When I was little, Dad would look up at the sky on summer nights and would tell me, pink sky at night sailor’s delight, pink sky in morning sailors take warning. I remember having a diary when I was younger and writing it in the cover, and for whatever reason, I remember thinking that I wanted to have it written down in case he wasn’t around someday to remind me how the saying went. This is my pink sky in morning story.
They say that worrying is a waste, that most of the stuff we worry about will never happen, and for me most of the stuff I worried about never did happen, instead it was the stuff I never even knew to worry about. The way it turned out for me, is that the stuff I’ve spent my whole life worrying about is nothing in comparison to what the universe has actually dealt me.
In my life there will be two parts and two parts only, the time before my father died and the time after. I am well aware of the fact that I currently live in between those two moments, and people keep asking me “how are you?” And I know, they’re trying to be nice, but having a terminally ill parent is devastating. People talk about the moments that changed their lives forever, and for me, I know what I will talk about one day as the tragic thing that forever changed who I am as a person, my father dying. I look at people and I wonder what their tragedy was. Every day I know I can’t go back to who I was yesterday, because every day that passes I am one day closer to the day I lose him.
Regardless of the fact that this is the hardest thing I have ever dealt with and presumably the hardest thing I will ever deal with, we do find moments of happiness, and I wanted to share with all of you, what is wrong with my Dad (I call him Jim), and also what I’m doing to survive. This is not the first time I’m writing about my Dad being sick, if you want to read more I’ve also posted these; The Worst Day, Mauvais Rêve, Neon Lights, Magic, Lincoln, Perspective.
What’s wrong with him?
My Dad was diagnosed in December with ALS (commonly referred to as Lou Gehrig’s Disease). ALS is an extremely rare and incurable motor neuron disease, which weakens and eventually ceases all muscle function. There is no treatment for ALS, and generally patients have a 20% chance of living more than two years after their diagnosis. Dishearteningly, most people do not know what ALS is. The Ice Bucket Challenge, which was popular on social media last year, did raise awareness of this neuromuscular disease, but most people do not know that it is fatal and that there is no known cause or cure. Unfortunately, when I tell people what is wrong with my Dad, they urge me to tell him to feel better soon. My father will never get better.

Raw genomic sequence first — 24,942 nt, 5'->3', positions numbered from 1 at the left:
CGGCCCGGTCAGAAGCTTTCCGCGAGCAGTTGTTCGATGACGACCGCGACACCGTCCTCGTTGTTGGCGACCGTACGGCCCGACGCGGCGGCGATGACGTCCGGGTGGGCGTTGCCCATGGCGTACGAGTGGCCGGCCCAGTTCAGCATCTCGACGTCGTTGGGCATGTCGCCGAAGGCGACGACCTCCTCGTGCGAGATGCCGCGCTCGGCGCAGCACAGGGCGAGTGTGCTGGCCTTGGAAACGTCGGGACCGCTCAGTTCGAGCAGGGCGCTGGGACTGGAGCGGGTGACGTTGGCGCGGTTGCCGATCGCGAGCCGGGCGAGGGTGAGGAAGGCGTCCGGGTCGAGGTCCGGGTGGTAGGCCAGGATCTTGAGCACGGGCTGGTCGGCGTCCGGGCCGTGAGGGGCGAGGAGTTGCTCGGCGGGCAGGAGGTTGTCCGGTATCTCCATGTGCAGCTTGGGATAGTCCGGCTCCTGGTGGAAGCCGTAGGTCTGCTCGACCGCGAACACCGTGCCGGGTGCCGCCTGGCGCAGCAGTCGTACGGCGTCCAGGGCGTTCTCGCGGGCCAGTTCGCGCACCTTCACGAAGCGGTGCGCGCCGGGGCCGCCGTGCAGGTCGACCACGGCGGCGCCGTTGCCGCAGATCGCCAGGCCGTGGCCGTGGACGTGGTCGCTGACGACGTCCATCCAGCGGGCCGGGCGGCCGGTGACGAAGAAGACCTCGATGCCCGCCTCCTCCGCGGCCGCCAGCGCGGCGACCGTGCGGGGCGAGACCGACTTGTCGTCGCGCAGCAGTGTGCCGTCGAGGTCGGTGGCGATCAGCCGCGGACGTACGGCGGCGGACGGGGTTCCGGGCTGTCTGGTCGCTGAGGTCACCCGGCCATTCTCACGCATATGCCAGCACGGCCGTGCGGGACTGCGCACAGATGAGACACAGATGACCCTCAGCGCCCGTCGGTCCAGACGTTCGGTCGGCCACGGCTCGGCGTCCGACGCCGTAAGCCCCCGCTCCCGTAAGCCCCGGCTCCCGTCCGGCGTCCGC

How is Life Different?
In January, my father had a feeding tube put in and he no longer eats solid foods, or drinks liquid. He gets all of the nutrition he needs through a tube. He uses a breathing machine every night, and needs help with things like standing and walking, although every day is a bit different. They say that people with ALS hit plateaus. They will have a period where there aren’t significant changes day to day, but then decline rapidly. Thankfully, at the moment we seem to be at a plateau. The biggest thing that seems different on an every day basis, is how much less he can do, and how much more I need to do. Since becoming sick, my Dad has lost a lot of muscle function, his speech is also slurred, and he has a difficult time coughing and swallowing, as all of these functions rely on muscles.
How am I?
I have my moments. I am completely heartbroken. I sometimes think about my wedding day and instantly am crying, as I picture myself walking down the aisle alone, as I picture some choked up groomsmen mentioning the fact that one important person is missing from this big special day in a toast. Other times, I can live, I can manage. My father raised me my whole life to be strong and proud, and I more than ever, need to be that for him and for my Mom. Sometimes, I feel guilty, I feel guilty to spend so much time being so sad. I apologize to Darren, I tell him that I’m not the same person, and I ask him if it’s burdensome to be with me, he assures me that it is not.